BOSTON, Nov. 17 (UPI) -- If the United States and other developed countries used interventions to prevent preterm births, 58,000 babies wouldn't be born premature, U.S. researchers say.
However, Dr. Hannah H. Chang of the Boston Consulting Group and colleagues said every year, 1.1 million babies die from prematurity worldwide and many survivors are disabled. Worldwide, 15 million babies are born preterm, which is defined as less than 37 weeks' gestation, the study said.
"The understanding of drivers and potential benefit of preventive interventions for preterm births is poor," the study said. "We examined trends and estimate the potential reduction in preterm births for countries with very high human development index if present evidence-based interventions were widely implemented."
The researchers analyzed preterm rate increases in the United States from 1989 to 2004. For 39 countries, the researchers did a country-by-country analysis based on target population, incremental coverage increase and intervention efficacy.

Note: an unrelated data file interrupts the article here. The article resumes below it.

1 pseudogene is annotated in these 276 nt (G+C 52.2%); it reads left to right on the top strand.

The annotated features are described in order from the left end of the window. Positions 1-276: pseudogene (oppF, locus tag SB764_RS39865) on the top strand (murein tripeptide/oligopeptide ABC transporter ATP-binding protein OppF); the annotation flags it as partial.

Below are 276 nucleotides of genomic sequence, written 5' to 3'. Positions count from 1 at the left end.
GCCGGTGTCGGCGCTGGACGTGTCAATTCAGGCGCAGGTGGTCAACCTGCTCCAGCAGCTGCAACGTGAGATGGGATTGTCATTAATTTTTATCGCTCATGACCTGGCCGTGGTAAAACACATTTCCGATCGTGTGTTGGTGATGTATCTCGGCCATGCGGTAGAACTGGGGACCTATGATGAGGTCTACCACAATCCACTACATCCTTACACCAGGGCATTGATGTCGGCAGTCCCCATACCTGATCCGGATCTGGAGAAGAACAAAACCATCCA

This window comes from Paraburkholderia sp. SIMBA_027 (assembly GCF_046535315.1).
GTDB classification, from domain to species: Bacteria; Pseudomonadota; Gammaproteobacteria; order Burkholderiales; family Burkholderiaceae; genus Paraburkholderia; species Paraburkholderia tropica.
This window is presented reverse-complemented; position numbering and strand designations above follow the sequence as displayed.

Among the interventions that would help prevent preterm births were:
-- Smoking cessation.
-- Decreasing multiple embryo transfers during assisted reproductive technologies.
-- Cervical cerclage, used for the treatment of cervical incompetence or insufficiency.
-- Progesterone supplementation.
-- Reduction of non-medically indicated labor induction or delivery by Caesarean section.
The findings, published in The Lancet, found the annual economic cost savings of the interventions would be about $3 billion worldwide.